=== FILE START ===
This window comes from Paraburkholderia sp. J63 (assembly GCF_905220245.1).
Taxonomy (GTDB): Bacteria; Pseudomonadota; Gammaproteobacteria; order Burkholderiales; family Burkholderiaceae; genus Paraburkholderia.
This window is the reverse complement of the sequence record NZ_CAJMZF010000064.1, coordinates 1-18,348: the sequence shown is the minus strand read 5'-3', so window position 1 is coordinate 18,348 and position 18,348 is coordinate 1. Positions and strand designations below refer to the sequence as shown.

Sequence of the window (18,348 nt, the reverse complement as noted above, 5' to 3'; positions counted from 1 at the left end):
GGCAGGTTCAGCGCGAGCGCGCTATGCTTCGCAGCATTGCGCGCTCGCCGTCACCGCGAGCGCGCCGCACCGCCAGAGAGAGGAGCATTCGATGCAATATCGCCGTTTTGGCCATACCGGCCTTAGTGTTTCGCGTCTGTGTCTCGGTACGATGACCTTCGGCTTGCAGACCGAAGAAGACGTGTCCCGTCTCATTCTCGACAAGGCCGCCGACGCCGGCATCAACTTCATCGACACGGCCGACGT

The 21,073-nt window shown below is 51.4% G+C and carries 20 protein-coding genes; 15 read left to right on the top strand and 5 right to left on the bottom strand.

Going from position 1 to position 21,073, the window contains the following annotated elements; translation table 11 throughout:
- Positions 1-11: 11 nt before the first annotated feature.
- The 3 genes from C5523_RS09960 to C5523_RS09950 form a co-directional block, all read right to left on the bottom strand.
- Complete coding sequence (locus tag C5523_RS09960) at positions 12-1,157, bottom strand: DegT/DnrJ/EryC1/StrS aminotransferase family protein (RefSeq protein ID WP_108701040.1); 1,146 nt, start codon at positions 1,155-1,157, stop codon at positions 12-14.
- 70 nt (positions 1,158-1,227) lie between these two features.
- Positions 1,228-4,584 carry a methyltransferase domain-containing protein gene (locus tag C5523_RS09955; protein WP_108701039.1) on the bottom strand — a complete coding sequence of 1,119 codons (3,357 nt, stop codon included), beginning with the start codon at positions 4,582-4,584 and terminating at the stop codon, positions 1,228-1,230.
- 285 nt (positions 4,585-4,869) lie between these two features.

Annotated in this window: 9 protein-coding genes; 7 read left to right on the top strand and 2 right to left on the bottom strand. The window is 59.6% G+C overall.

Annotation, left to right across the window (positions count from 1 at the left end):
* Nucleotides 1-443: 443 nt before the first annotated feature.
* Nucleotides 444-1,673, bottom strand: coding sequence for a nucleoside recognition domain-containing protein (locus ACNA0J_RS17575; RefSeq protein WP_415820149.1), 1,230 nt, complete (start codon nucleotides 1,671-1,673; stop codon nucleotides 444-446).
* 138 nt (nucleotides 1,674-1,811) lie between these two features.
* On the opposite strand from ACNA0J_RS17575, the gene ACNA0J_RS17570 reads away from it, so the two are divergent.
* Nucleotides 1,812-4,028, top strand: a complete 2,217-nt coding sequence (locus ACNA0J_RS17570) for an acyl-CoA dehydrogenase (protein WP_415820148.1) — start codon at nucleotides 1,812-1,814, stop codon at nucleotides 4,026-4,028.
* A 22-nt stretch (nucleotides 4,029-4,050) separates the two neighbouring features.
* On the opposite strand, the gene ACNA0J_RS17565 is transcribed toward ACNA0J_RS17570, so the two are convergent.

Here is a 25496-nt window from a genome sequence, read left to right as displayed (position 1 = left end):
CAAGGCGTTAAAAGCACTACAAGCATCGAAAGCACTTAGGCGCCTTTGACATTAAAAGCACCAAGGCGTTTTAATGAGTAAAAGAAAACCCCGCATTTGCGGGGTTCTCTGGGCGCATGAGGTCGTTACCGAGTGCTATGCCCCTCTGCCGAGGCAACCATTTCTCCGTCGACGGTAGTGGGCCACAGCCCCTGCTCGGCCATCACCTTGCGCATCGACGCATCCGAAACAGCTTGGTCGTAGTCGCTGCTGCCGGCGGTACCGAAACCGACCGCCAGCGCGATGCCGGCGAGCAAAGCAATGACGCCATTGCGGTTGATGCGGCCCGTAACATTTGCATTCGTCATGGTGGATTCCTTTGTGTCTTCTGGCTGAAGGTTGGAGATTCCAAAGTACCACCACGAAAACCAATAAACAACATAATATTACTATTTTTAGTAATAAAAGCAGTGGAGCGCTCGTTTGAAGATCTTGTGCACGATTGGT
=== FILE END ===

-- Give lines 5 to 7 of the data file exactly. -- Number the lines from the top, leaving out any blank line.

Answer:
GGCAGGTTCAGCGCGAGCGCGCTATGCTTCGCAGCATTGCGCGCTCGCCGTCACCGCGAGCGCGCCGCACCGCCAGAGAGAGGAGCATTCGATGCAATATCGCCGTTTTGGCCATACCGGCCTTAGTGTTTCGCGTCTGTGTCTCGGTACGATGACCTTCGGCTTGCAGACCGAAGAAGACGTGTCCCGTCTCATTCTCGACAAGGCCGCCGACGCCGGCATCAACTTCATCGACACGGCCGACGT

The 21,073-nt window shown below is 51.4% G+C and carries 20 protein-coding genes; 15 read left to right on the top strand and 5 right to left on the bottom strand.

Going from position 1 to position 21,073, the window contains the following annotated elements; translation table 11 throughout: